To those who chose to follow Him, Jesus said it was given to them to understand the mystery of the Kingdom. Jesus taught His true followers by parables, interpreting His own parables, and by plain teaching in literal terms. These are the ones who became Jesus’ Church. These are the men that He later sent out to make converts of the Gentile nations, and teach them to “observe all things whatsoever I have commanded you” (Matt. 28:20).
many things plainly to His disciples, including the events of His
coming. Yet, He did not expound the main reason for His first coming
day of His resurrection. Yes, He told them on a couple of occasions
must be killed, and would rise again the third day. But He did not
it was necessary for the Jewish Messiah to suffer and be rejected by
to Luke, Jesus
met two of the disciples walking on the road to Emmaus shortly after
For the very first time He clearly explained the purpose of the
were still in mourning, not recognizing Him, nor understanding the
the empty tomb. As Jesus joined them, He asked why they were so glum.
recounted the story of the crucifixion, saying that they had believed
the Messiah of Israel. Jesus responded, “’O
foolish ones, and slow of heart to believe in all that the prophets
spoken! Ought not the Christ to have suffered these things and to enter
His glory?’ And beginning at Moses and all the Prophets, He expounded
in all the Scriptures the things concerning Himself.” (Luke
you have liked to be privy to that sermon? Can you imagine walking with
as He unveiled every Old Testament Scripture about Himself, and the
His suffering? The two disciples certainly were deeply moved by this
After reflecting on this incident, they said to one another, “’Did not our heart burn within us while
talked with us on the road, and while He opened the Scriptures to us?’”
(Luke 24:32). That same afternoon, Jesus appeared to the rest of the
Now it all began to make sense to the disciples. Those strange words and actions of Jesus the night of His betrayal, when He told them all to drink the wine as a symbol of His blood of the New Covenant, and eat of the bread as a symbol of His body broken for them, suddenly became clear. On this resurrection Sunday, Jesus took them through the entire Old Testament, explaining each and every prophetic Scripture that referred to Himself and the atoning work of the Messiah before entering into His glory. You can bet that the disciples spent considerable time soaking in the meanings of Isaiah 53, Psalm 22, and many other passages that are much more obscure. Yet, there they were, suddenly clearly understood by the disciples. The Messiah had to provide the atonement for sin. The New Covenant had to be inaugurated with the blood of the Messiah Himself, before He could enter into His glory, and rule in His coming Kingdom. All those animal sacrifices they had offered year after year were merely prophetic of Christ and His atoning work.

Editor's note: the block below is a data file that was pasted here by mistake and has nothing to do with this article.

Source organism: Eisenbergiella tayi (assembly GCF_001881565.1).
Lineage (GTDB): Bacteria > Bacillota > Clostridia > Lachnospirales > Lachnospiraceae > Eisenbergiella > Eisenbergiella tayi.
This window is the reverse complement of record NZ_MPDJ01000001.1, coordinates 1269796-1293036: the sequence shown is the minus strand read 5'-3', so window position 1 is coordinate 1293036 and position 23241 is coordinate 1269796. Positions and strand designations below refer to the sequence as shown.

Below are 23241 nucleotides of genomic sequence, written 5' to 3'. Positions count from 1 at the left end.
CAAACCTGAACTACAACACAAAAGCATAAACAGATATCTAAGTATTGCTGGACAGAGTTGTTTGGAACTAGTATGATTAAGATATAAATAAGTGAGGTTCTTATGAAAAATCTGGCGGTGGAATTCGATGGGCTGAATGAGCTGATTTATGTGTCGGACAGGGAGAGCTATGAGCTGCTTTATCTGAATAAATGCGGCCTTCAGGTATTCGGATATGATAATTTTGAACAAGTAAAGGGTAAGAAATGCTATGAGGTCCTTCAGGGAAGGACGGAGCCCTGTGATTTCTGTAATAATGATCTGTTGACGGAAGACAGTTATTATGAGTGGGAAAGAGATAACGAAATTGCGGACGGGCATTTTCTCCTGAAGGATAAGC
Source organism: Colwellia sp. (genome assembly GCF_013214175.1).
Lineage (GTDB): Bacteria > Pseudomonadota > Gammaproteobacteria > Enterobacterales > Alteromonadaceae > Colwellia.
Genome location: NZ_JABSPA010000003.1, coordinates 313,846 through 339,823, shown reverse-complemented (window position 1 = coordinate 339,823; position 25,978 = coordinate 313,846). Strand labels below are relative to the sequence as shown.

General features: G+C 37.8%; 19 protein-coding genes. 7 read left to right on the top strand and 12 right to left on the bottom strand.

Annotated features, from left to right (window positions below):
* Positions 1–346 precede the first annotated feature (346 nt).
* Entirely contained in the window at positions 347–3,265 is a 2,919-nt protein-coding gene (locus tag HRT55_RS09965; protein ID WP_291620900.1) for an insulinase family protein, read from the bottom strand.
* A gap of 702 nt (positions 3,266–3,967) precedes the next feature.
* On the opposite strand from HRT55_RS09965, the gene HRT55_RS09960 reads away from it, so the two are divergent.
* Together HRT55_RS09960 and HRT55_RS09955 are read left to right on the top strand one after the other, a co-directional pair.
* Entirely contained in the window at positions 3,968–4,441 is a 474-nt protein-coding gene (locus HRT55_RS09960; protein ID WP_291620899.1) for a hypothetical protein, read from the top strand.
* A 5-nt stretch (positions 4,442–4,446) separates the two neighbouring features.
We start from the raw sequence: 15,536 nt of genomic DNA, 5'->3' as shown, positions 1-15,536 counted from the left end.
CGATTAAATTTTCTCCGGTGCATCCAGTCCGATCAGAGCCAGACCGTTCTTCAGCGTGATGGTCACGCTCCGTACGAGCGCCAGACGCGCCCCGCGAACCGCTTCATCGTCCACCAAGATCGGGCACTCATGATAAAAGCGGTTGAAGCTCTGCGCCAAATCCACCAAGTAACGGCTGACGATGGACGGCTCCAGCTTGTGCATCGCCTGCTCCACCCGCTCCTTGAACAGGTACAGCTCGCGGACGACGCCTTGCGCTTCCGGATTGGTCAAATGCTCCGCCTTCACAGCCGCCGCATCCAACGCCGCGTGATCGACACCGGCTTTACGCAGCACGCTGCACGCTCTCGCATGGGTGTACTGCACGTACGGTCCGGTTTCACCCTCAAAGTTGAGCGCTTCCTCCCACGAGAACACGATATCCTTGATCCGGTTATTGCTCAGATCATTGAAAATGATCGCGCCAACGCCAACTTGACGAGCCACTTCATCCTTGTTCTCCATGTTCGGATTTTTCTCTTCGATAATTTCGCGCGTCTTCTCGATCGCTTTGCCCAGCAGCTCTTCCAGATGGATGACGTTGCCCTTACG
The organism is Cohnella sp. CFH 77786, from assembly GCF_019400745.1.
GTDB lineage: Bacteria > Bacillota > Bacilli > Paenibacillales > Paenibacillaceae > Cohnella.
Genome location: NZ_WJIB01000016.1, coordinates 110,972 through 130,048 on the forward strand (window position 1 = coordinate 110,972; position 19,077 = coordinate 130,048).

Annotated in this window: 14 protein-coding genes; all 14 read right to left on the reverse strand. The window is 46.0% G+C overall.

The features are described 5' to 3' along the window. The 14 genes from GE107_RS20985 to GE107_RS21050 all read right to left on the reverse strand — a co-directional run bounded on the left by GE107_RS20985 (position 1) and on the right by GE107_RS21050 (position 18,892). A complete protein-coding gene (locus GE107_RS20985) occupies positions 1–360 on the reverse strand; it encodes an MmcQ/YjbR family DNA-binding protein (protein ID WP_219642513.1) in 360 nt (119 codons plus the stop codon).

mystery had been
revealed by Christ through the prophetic Scriptures. It was there all
But, it was not understood either by the religious leaders, the crowds,
Jesus’ own disciples. It had to be kept secret for one very important
Had all this gotten out before the crucifixion, God’s eternal plan
been derailed. Paul tells us why. “But
speak the wisdom of God in a mystery, the hidden wisdom which God
before the ages for our glory, which none of the rulers of this age
had they known, they would not have crucified the Lord of glory.”
2:7-8). The crucifixion was necessary. Therefore, secrecy from both the
and demonic powers was necessary until after Jesus was crucified. This
Jesus spoke to the crowds and religious leaders in parables, and why